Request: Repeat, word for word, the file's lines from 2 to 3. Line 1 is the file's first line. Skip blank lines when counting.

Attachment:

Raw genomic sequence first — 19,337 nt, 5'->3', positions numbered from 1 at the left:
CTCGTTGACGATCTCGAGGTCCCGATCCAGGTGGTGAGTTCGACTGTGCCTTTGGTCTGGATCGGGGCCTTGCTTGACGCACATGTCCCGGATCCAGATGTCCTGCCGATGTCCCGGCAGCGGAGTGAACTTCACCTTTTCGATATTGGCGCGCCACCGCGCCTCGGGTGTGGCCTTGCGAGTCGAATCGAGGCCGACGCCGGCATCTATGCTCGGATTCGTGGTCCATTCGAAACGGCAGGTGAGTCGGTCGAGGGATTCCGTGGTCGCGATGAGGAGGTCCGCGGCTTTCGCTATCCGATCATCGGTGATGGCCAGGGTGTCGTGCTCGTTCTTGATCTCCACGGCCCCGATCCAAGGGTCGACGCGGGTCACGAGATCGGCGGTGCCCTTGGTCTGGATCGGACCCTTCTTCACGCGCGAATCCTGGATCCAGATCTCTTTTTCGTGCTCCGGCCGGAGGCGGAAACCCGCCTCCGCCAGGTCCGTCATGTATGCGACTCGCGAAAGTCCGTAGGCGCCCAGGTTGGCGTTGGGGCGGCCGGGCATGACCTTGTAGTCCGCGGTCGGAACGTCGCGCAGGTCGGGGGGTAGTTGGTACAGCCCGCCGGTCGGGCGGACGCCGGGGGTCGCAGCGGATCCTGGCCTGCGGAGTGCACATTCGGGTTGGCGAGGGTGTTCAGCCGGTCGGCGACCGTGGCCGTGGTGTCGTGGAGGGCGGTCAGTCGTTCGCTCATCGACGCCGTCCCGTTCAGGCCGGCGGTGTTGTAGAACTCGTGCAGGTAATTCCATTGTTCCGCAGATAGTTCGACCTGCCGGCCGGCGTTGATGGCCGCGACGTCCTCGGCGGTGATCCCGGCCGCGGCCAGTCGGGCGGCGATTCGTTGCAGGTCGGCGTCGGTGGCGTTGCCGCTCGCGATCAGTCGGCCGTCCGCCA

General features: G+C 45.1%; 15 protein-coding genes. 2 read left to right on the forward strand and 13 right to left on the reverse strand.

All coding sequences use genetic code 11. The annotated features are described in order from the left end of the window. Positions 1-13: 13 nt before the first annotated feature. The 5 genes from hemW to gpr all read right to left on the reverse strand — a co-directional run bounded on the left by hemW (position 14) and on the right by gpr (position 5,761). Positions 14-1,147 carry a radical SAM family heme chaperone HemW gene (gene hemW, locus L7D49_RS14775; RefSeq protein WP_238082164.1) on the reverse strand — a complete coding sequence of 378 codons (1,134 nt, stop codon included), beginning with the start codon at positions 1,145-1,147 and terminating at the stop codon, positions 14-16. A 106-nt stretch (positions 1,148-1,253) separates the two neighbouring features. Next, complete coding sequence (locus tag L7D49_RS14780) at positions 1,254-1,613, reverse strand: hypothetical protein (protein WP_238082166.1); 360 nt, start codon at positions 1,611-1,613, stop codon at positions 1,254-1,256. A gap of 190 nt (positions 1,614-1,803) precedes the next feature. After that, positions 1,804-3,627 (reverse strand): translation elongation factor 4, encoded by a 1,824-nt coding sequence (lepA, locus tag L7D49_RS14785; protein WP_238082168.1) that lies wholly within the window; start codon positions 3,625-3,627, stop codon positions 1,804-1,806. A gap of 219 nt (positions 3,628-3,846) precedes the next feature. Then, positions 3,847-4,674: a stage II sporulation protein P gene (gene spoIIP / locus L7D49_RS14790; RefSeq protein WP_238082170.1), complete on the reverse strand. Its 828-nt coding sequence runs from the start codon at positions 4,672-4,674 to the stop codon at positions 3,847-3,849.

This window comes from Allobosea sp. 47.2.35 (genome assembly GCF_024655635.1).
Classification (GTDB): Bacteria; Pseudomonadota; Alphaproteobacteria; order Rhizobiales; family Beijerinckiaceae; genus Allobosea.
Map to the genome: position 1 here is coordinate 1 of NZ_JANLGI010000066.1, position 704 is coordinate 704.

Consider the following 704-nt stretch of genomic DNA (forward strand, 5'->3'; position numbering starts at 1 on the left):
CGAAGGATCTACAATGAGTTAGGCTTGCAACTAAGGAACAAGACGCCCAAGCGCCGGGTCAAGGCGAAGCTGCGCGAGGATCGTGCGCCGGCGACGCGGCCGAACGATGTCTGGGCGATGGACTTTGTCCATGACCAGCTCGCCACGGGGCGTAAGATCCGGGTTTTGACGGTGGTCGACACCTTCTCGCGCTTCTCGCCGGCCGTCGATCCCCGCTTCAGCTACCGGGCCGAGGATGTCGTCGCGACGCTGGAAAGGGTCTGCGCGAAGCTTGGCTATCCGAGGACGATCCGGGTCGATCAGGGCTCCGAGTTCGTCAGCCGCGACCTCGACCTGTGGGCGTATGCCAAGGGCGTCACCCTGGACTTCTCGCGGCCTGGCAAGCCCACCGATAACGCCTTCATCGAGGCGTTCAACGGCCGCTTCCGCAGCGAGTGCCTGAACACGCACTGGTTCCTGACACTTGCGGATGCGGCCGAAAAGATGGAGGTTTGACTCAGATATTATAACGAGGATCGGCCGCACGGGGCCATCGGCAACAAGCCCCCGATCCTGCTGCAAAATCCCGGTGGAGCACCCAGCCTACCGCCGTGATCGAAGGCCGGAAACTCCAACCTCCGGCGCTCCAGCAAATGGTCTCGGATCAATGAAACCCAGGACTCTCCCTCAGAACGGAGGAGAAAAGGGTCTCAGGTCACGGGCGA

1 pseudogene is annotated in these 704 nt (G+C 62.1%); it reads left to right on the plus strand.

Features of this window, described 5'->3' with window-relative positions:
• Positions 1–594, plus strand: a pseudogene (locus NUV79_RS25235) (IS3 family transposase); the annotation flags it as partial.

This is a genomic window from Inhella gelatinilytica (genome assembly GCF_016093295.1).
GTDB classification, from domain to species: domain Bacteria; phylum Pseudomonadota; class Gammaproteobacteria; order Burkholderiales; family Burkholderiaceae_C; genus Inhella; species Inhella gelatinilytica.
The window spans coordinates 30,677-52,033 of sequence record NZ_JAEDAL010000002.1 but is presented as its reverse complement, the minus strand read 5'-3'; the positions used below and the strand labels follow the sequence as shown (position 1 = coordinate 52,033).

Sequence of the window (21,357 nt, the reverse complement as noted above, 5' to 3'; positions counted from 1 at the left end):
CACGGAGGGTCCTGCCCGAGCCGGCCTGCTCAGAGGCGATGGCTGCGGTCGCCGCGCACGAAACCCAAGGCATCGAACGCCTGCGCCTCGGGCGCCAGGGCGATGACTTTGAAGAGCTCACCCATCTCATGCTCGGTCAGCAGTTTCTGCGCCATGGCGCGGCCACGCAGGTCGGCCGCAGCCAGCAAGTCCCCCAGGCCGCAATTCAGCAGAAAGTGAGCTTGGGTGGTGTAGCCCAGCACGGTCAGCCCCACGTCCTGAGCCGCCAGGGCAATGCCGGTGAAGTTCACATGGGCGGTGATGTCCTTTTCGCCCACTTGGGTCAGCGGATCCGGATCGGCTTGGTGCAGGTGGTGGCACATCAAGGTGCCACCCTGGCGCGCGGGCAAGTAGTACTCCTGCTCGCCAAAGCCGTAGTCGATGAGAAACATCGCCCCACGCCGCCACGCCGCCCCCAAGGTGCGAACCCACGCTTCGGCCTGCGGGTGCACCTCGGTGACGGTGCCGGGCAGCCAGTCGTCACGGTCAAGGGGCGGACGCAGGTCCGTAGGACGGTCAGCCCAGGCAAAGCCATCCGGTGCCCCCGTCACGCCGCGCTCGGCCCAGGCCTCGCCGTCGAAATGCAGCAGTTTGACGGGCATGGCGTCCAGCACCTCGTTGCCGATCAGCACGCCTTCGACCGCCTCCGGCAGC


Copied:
CTCGTTGACGATCTCGAGGTCCCGATCCAGGTGGTGAGTTCGACTGTGCCTTTGGTCTGGATCGGGGCCTTGCTTGACGCACATGTCCCGGATCCAGATGTCCTGCCGATGTCCCGGCAGCGGAGTGAACTTCACCTTTTCGATATTGGCGCGCCACCGCGCCTCGGGTGTGGCCTTGCGAGTCGAATCGAGGCCGACGCCGGCATCTATGCTCGGATTCGTGGTCCATTCGAAACGGCAGGTGAGTCGGTCGAGGGATTCCGTGGTCGCGATGAGGAGGTCCGCGGCTTTCGCTATCCGATCATCGGTGATGGCCAGGGTGTCGTGCTCGTTCTTGATCTCCACGGCCCCGATCCAAGGGTCGACGCGGGTCACGAGATCGGCGGTGCCCTTGGTCTGGATCGGACCCTTCTTCACGCGCGAATCCTGGATCCAGATCTCTTTTTCGTGCTCCGGCCGGAGGCGGAAACCCGCCTCCGCCAGGTCCGTCATGTATGCGACTCGCGAAAGTCCGTAGGCGCCCAGGTTGGCGTTGGGGCGGCCGGGCATGACCTTGTAGTCCGCGGTCGGAACGTCGCGCAGGTCGGGGGGTAGTTGGTACAGCCCGCCGGTCGGGCGGACGCCGGGGGTCGCAGCGGATCCTGGCCTGCGGAGTGCACATTCGGGTTGGCGAGGGTGTTCAGCCGGTCGGCGACCGTGGCCGTGGTGTCGTGGAGGGCGGTCAGTCGTTCGCTCATCGACGCCGTCCCGTTCAGGCCGGCGGTGTTGTAGAACTCGTGCAGGTAATTCCATTGTTCCGCAGATAGTTCGACCTGCCGGCCGGCGTTGATGGCCGCGACGTCCTCGGCGGTGATCCCGGCCGCGGCCAGTCGGGCGGCGATTCGTTGCAGGTCGGCGTCGGTGGCGTTGCCGCTCGCGATCAGTCGGCCGTCCGCCA

General features: G+C 45.1%; 15 protein-coding genes. 2 read left to right on the forward strand and 13 right to left on the reverse strand.